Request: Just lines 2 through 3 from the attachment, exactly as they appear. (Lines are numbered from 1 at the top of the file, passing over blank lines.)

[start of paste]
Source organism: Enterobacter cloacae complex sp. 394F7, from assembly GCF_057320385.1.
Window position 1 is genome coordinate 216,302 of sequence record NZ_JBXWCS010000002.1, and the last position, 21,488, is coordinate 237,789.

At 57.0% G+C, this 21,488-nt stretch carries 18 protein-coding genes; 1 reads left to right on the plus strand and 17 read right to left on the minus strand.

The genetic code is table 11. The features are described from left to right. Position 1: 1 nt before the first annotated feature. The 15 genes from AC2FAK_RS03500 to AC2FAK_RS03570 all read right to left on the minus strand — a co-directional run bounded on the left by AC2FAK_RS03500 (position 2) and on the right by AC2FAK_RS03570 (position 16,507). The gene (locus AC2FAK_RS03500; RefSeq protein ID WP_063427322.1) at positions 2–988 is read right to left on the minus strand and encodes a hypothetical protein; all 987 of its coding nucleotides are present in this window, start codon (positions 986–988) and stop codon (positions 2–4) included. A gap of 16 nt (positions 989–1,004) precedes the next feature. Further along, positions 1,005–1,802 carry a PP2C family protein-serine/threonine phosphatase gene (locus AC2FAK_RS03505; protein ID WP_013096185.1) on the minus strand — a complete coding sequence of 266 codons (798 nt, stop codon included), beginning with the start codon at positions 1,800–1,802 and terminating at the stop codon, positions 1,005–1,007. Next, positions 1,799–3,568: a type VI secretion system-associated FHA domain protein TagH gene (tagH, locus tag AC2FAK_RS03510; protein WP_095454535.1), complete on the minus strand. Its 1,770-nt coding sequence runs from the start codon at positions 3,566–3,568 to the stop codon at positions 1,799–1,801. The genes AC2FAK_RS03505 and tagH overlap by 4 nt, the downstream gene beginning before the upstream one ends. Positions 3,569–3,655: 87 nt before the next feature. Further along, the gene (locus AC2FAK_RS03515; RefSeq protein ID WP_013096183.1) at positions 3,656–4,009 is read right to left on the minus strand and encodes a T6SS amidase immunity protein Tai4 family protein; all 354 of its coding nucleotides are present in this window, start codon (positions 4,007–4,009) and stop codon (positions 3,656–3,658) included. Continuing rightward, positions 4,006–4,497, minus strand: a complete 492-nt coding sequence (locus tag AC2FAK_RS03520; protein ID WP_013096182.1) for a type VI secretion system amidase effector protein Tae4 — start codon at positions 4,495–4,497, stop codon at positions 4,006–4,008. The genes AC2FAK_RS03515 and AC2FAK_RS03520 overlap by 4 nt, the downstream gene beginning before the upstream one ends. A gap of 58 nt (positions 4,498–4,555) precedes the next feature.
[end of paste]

Window position 1 is genome coordinate 216,302 of sequence record NZ_JBXWCS010000002.1, and the last position, 21,488, is coordinate 237,789.

At 57.0% G+C, this 21,488-nt stretch carries 18 protein-coding genes; 1 reads left to right on the plus strand and 17 read right to left on the minus strand.